PART 2: REFLECTION
Your written reflection on your creative piece must be a minimum of 500 words and a maximum of 700 words. This reflection is a crucial part of this assignment. It is worth nearly half of the assignment grade (7 points out of the 15 points total for this assignment), and it also will help guide us as we read and grade the creative portion of your assignment.
In your reflection, you must do all of the following:
1) Briefly explain your creative piece (which option you chose and why)
2) Briefly explain your process for creating the piece (how did you decide upon your chosen text and how did you brainstorm, compose, and finalize your creative piece)
3) Explain your creative piece’s engagement with the original text (how does it reimagine, respond to, build on, critique, or otherwise engage with the original text)
4) Reflect on what you learned about the original text as a result of working on this assignment
GRADING & RUBRIC
All writing assignments will be graded based on a rubric. Both the creative piece and reflection are graded and represented on the rubric (see the Writing Assignment #3 Rubric for details). The rubric is available on Canvas and students are encouraged to look it over carefully during the composition of their assignment. The creative piece is worth 8 points and the reflection is worth 7 points, for a total of 15 possible points for the whole creative project (half points are possible).
REQUIRED LENGTH
If you choose the pitch option (Option 1), your pitch must be 400 words minimum and 500 words maximum. If you choose the literature option (Option 2) and if you write a piece of short fiction, a play scene, or a letter, your piece must be 400 words minimum and 500 words maximum. Poetry tends to be a more concise form; therefore, there is no minimum word count if you choose to write a poem, but it must be at least 14 lines long and we expect that your poem’s language, length, and structure will be thoughtful, carefully chosen, and meaningful. The written reflection must be a minimum of 500 words and a maximum of 700 words.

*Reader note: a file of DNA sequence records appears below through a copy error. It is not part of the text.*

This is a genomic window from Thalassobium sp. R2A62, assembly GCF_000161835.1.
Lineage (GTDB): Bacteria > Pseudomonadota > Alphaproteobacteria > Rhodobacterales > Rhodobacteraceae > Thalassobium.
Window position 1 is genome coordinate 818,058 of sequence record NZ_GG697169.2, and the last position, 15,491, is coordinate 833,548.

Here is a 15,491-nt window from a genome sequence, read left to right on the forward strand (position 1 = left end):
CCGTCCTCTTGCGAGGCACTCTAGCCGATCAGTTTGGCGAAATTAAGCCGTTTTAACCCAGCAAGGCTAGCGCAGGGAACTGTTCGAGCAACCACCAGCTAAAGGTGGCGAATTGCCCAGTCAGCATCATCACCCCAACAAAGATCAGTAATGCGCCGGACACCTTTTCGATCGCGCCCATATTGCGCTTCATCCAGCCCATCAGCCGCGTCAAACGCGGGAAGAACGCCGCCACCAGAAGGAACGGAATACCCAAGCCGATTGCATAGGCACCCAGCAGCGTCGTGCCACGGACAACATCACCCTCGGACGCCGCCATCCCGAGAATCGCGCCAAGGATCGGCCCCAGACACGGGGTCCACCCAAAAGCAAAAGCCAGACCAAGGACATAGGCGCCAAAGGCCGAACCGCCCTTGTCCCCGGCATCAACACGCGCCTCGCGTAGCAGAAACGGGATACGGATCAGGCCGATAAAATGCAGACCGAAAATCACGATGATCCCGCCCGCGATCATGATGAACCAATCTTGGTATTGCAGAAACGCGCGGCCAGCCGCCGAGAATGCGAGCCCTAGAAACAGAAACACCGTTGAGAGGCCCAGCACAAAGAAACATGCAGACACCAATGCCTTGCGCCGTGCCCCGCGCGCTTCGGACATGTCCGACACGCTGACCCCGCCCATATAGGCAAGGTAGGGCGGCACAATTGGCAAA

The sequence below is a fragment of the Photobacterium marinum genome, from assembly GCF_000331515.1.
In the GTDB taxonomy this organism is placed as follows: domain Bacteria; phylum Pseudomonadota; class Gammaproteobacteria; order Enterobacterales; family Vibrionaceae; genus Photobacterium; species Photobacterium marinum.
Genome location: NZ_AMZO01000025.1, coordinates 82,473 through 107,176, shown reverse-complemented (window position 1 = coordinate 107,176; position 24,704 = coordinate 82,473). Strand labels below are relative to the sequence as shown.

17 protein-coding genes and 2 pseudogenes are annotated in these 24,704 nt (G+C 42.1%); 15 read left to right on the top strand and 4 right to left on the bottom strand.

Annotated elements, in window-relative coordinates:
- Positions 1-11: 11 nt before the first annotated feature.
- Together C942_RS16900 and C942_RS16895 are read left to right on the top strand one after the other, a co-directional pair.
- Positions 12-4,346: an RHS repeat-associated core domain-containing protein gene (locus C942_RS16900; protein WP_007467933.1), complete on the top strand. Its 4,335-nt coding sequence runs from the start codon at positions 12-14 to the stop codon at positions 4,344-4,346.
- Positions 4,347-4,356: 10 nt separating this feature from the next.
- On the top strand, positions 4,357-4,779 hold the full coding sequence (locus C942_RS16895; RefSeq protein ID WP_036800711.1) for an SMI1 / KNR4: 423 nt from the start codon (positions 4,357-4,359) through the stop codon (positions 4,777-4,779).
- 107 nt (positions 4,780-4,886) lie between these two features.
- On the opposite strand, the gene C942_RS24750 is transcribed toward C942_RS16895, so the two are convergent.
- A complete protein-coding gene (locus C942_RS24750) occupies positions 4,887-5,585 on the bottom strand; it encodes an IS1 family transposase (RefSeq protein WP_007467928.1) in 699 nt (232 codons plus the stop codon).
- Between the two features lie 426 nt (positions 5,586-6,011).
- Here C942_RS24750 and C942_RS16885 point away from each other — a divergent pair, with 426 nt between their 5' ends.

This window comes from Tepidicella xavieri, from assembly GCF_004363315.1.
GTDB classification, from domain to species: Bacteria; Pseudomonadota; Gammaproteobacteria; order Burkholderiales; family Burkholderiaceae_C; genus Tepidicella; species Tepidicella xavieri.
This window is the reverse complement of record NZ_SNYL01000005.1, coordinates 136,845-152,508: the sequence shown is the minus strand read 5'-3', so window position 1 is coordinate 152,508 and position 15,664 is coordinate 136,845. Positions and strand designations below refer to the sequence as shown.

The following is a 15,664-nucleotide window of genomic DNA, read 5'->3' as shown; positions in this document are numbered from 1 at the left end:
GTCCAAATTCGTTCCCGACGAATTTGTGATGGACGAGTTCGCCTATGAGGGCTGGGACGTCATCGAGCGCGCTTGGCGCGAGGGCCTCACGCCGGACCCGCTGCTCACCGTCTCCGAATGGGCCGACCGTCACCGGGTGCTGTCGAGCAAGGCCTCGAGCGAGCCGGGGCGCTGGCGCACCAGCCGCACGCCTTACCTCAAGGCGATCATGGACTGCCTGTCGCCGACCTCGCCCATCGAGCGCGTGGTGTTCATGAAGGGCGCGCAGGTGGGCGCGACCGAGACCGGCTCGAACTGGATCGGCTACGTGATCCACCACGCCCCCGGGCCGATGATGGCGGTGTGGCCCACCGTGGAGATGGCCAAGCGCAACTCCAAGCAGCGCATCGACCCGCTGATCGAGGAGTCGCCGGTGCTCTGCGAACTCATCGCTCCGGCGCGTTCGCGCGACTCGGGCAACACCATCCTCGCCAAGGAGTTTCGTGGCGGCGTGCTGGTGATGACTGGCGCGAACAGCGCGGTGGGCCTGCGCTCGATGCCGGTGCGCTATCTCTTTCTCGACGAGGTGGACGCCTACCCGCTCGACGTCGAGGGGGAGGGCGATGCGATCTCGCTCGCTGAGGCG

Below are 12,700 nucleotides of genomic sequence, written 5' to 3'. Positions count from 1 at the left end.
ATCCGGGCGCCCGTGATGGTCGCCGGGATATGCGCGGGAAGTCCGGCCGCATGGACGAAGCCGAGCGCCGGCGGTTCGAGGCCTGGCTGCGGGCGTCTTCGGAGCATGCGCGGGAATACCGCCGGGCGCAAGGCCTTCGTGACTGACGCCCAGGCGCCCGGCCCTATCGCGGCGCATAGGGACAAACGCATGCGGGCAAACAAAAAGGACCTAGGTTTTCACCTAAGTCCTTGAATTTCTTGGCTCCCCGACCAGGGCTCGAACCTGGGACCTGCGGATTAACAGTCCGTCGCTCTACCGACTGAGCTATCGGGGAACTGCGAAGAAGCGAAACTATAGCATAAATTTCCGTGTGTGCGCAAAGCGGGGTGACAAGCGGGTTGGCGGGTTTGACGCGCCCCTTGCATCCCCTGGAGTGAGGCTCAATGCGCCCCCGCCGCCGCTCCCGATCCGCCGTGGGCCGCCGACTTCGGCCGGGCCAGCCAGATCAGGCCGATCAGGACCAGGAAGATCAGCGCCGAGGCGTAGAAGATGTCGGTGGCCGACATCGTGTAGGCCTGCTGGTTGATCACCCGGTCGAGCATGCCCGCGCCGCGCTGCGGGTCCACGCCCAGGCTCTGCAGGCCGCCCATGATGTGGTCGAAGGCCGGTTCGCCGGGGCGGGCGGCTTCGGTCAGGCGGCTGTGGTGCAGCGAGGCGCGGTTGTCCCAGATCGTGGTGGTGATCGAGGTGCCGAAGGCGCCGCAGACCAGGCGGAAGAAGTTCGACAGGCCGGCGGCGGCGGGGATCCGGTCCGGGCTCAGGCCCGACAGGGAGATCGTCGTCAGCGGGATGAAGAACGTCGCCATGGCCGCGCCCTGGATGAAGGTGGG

FORMAT & SUBMISSION
In the upper-left-hand corner of the first page, place your header information on four different lines: your name, instructors’ names, course name, and date. Then put your creative piece, followed by your reflection. Both parts of this project—the creative piece and the reflection—must be included in one text document (such as a Word document or PDF). The whole document must be typed, double-spaced, and written in 12-point Times, Times New Roman, Calibri, or Arial font with one-inch margins on all sides. The one exception to the double-spaced requirement is if you are writing a poem for your creative piece: your poem may or may not be double spaced—your choice. Before you submit your project, take time to proofread it as your writing should be polished, clear, and free of errors. To receive credit for this assignment, students must upload one document—that includes the creative piece and the reflection—to the Writing Assignment #3 link in the Week 14 module in Canvas. You cannot submit your document as an attachment to a submission comment. The student is solely responsible to make sure their assignment has been submitted correctly.
DUE DATE & LATE WORK
This writing assignment is due on Sunday, April 24 at 11:59 p.m.  By this date and time, your assignment needs to be submitted via the submission link in the Week 14 Module folder. To be graded and receive credit, your assignment must follow the guidelines and requirements outlined above. Please read the guidelines carefully before submitting. Late projects will only be accepted for 72 hours immediately following the due date and time, meaning the late deadline is Wednesday, April 27 at 11:59 p.m. The late deadline is the final deadline. All late assignments will receive a 1-point deduction for lateness.
 
SUPPORT & EXTRA CREDIT
If you have questions about this assignment, you can ask them in the designated Q & A Forum in the Week 14 Module in Canvas. Remember that you can earn extra credit by attending a Writing Center appointment to work on this assignment (see syllabus for details).